This commentary in The Times of India is the assessment which an intelligent observer makes of the extraordinary escalation of both military action and bellicose rhetoric on the part of American ruling circles. More of both were in evidence this weekend. In the war, NATO bombers continued their attacks, focused on other Serbian cities rather than Belgrade, and NATO's commander sought a further expansion of the scope of the attack on Yugoslavia. General Wesley Clark requested authority to station rocket batteries along Serbia's borders, some of them on the territory of Croatia, others in Hungary and Bosnia.

War fever continues to rage in the elite media and among many Washington politicians. The New York Times published a long article in its Week in Review section Sunday, headlined "What It Would Take To Cleanse Serbia," which called for a NATO conquest of Serbia and the establishment of an occupation government, on the model of Germany or Japan after World War II. Two US senators and former Republican presidential candidate Robert Dole echoed that view in an appearance on the NBC News program "Meet the Press."

Even more extraordinary was the tone of outrage adopted by media commentators and politicians over the alleged Chinese government failure to protect the American embassy in Beijing from Chinese demonstrators, as though protests and rock-throwing far outweighed the bombing and murder in Belgrade.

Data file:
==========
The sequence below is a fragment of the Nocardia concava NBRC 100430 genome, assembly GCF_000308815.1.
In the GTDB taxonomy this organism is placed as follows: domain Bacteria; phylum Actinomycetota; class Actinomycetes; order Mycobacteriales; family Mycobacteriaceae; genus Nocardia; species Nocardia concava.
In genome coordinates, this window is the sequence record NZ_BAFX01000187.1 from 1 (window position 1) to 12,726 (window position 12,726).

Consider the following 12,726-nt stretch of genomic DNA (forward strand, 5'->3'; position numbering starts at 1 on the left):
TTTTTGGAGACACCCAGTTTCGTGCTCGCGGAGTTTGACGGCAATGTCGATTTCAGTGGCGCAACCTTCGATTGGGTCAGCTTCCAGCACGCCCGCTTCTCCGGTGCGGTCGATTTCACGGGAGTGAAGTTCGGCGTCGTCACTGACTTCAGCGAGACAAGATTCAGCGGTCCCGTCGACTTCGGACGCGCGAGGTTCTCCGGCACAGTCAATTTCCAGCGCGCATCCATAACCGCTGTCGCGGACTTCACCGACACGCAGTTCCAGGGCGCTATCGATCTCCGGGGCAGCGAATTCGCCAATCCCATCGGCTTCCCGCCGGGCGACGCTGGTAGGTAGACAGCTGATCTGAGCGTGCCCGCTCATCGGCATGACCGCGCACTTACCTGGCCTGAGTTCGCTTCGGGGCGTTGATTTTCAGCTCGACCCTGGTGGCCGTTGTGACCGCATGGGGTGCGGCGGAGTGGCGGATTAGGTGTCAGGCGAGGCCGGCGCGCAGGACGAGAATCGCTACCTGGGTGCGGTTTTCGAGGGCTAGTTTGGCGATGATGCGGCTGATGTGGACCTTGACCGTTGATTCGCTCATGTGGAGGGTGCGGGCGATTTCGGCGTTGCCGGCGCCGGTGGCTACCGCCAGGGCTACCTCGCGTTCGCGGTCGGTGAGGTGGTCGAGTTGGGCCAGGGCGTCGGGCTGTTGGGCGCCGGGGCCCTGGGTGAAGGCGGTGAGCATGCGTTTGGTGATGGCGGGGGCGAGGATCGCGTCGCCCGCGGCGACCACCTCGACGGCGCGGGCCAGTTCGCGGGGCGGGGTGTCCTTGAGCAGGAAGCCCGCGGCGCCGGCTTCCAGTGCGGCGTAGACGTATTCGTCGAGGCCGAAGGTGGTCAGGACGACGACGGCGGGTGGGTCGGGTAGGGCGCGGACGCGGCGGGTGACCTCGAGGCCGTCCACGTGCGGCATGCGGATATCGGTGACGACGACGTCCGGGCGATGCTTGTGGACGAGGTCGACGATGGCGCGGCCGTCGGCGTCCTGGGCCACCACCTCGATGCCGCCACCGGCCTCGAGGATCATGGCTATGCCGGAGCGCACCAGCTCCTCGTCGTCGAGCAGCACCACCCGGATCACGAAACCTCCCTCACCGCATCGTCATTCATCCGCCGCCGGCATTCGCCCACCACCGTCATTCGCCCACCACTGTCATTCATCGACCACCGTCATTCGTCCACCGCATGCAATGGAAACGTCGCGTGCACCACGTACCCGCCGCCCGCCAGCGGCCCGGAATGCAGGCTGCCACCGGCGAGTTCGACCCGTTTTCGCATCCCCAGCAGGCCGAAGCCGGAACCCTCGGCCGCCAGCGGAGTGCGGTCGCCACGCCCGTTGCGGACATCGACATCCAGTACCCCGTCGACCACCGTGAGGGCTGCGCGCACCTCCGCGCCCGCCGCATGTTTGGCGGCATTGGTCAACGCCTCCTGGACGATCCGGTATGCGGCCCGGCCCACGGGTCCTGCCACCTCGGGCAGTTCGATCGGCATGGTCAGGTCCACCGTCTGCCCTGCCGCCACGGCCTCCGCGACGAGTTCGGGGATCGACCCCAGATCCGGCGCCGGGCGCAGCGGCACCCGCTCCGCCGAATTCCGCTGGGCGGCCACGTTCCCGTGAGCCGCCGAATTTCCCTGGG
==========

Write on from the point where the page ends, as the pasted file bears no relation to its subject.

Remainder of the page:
This double standard is more remarkable when one considers the US reaction after terrorist bombs hit American embassies in Kenya and Tanzania last August. The Clinton administration immediately fired cruise missiles at sites in Sudan and Afghanistan, which it claimed--with little or no evidence--were linked to those who planted the bombs.

Even more grotesque was the editorial in Monday's Wall Street Journal, which dismissed the demonstrations in Beijing, on the grounds that "the Chinese people have been fed a steady diet of anti-NATO propaganda"--unlike the pro-NATO propaganda which fills the American media.

The Journal suggested that the deaths in the Belgrade embassy were actually the result of an insidious Chinese plot: "An obvious question may dawn on the Chinese people eventually: Why, in the middle of such a war, did their government choose to keep all those people in its embassy and potentially in harm's way?"

Such statements are the product of a ruling class that has lost its bearings and which has embarked on a course of militarism and aggression that can only end in a bloody disaster.